Real Estate

Real Estate

The lawyers at our Summerside law firm have acted in the past and will continue to act for both the vendors and purchasers in residential real estate transactions and real estate law. We have two highly trained and well experienced property paralegals that can take care of all the administrative aspects of your transaction. Because we are primarily a litigation firm, we have the skill and experience to protect your interests well if anything goes wrong, and invariably it does.


  • Review the Agreement of Purchase and Sale to determine the steps required to look after your interests
  • Answer your questions and give you advice
  • Provide the purchaser with the legal description and any title particulars that you have in your possession
  • Examine and answer any questions the purchaser may have about the title to your property
  • Assist you in clearing objections to title
  • If you have a mortgage or any other lien on your property, we will make arrangements to pay it out
  • Meet with you to review the statements and documents and have you sign the deed and other closing documents
  • Handle the closing on your behalf and deliver the deed and keys to the purchaser
  • Receive the purchase funds, pay out and discharge any mortgages or liens, pay property tax or other adjustments, pay any remaining real estate commission, and then pay to you the remaining balance of funds.

Buying a property is a big investment. The following information will outline some of the issues that you should consider when buying property. If you have any questions, please feel free to contact us at 1-902-436-9211.

All agreements with respect to land must be in writing. Through the process of offers, counter offers, and acceptances, an Agreement of Purchase and Sale is negotiated. It will state most of the conditions of the purchase, including the date that the purchase will take place, which is known as the closing date. You should be very careful that you know what you are signing, as this is a legally binding document. If you sign the Agreement of Purchase and Sale, you can be forced by a court to buy the property. It is a good idea to have legal representation when negotiating an Agreement of Purchase and Sale and to have a lawyer review it before signing. Unless the agreement states otherwise, or there is an undisclosed hidden defect, you will be buying the property on an “as is” basis and the property should therefore be thoroughly inspected before signing the agreement. A professional inspection is always a good idea, and highly recommended, to avoid later disappointment.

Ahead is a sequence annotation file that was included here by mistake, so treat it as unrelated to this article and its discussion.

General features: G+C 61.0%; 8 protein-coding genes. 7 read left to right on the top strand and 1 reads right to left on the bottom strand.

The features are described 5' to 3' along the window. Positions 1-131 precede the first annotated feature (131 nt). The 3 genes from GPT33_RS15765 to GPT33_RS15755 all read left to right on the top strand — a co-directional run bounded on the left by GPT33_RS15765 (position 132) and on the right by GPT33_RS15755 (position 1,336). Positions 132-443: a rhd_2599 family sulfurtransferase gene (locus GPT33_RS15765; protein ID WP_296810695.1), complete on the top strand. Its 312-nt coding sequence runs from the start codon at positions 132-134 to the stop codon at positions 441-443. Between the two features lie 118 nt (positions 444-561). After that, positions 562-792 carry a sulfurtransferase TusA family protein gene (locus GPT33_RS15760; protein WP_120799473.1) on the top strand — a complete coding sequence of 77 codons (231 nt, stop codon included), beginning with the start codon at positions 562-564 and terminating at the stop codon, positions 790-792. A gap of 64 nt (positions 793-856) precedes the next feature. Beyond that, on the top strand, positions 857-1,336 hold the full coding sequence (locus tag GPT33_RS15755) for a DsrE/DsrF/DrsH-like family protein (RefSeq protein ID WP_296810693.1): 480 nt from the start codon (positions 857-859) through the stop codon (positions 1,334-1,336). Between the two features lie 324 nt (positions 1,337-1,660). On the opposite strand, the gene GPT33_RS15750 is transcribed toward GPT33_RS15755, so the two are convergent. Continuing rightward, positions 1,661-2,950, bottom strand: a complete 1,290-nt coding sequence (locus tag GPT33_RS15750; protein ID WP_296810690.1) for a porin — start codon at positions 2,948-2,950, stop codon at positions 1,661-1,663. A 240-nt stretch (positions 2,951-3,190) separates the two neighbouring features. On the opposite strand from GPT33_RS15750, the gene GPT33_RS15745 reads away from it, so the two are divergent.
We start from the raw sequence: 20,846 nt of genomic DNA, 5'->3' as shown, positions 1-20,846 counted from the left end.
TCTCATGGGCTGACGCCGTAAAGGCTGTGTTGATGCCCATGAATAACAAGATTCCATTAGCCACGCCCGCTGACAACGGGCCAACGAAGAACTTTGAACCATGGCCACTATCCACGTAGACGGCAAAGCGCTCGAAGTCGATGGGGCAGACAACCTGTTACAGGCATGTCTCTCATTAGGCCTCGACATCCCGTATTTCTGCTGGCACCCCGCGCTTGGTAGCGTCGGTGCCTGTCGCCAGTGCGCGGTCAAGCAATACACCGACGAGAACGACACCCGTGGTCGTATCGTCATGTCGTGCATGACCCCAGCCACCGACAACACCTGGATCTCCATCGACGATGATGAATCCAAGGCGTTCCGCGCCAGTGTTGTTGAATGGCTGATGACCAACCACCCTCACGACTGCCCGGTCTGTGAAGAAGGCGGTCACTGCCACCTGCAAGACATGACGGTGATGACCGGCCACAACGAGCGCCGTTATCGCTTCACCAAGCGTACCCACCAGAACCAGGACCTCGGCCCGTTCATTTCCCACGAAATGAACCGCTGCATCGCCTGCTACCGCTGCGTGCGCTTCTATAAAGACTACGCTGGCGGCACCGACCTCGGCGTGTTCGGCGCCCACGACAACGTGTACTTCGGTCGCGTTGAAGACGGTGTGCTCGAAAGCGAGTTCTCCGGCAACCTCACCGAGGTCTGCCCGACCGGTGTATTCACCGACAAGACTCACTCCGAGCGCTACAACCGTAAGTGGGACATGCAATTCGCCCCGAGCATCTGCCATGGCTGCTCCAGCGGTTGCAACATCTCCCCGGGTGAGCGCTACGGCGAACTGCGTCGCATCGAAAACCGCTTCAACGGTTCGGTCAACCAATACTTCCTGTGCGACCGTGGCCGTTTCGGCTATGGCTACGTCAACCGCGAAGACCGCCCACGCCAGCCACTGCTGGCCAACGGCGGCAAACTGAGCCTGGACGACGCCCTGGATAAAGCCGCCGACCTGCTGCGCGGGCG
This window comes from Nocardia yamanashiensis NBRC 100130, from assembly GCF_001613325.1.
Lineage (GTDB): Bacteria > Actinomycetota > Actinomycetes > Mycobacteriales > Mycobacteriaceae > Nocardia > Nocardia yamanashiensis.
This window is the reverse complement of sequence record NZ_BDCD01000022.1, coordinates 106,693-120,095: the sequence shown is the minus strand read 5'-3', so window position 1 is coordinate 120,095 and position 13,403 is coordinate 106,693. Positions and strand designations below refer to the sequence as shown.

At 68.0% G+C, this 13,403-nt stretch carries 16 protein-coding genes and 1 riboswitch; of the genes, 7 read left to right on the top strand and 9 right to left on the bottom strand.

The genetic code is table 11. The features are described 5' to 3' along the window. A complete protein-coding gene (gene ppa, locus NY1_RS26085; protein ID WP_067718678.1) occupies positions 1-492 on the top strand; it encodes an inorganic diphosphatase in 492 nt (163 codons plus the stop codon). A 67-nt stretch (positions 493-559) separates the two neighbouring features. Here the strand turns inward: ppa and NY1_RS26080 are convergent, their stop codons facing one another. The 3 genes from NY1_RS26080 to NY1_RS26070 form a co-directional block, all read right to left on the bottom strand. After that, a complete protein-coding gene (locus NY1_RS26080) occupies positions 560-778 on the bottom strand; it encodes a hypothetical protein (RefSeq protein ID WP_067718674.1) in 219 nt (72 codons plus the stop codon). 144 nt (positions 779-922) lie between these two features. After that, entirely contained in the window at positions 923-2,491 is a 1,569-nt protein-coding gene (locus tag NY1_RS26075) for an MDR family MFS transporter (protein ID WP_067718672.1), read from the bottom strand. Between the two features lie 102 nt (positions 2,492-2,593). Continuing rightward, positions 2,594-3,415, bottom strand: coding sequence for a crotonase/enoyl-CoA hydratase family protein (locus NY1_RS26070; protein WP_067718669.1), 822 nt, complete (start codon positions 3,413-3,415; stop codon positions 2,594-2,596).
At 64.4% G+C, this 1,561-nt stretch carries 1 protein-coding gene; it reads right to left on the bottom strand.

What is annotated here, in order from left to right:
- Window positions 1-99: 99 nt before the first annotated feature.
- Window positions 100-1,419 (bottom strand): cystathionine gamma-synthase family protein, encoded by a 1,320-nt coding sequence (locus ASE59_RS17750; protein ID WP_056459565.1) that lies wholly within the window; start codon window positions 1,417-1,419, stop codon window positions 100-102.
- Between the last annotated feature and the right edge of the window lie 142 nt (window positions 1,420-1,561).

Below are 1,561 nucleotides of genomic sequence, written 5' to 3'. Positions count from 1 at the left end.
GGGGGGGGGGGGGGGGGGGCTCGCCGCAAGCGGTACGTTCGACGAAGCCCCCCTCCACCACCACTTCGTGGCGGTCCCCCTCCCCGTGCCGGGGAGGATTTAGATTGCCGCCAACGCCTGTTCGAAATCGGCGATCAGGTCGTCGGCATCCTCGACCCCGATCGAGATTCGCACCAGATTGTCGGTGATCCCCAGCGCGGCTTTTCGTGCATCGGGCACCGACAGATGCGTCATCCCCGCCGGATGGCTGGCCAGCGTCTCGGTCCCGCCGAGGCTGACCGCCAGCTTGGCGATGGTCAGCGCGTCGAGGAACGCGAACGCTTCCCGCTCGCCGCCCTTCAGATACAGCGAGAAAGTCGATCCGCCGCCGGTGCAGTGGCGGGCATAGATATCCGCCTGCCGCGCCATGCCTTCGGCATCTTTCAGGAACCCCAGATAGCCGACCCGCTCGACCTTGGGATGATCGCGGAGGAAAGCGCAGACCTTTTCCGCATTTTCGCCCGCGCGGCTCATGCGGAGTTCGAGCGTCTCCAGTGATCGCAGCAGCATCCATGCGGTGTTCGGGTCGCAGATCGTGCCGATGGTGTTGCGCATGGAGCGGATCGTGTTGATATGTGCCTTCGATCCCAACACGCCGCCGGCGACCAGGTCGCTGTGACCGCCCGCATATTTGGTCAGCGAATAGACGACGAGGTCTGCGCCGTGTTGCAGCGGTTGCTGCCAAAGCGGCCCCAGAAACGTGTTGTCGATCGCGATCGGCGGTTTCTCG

Before you sign the Agreement of Purchase and Sale, you should check with your lender on whether or not you would be approved for a mortgage and find out the maximum amount that you would be approved for. This is known as a pre-approved mortgage. If a pre-approval is not obtained, a condition should be added to the Agreement of Purchase and Sale allowing you to arrange financing within a reasonable time.

You and the lender will want to be sure that you will have good or clear title to the property you are buying. “Clear Title” is defined as holding full ownership of real property without any claims by others on the owner’s title and no history of past claims which might affect the ownership. Also, the chain of your registered title must extend back to a warranty deed beyond forty years. Your lawyer will provide a certificate of title.

This requires a title search. The title search shows the history of every change of ownership on a piece of real estate, and any claims such as liens, mortgages, or judgments against the property. If there are title problems, you will want to have these corrected or removed before you buy the property.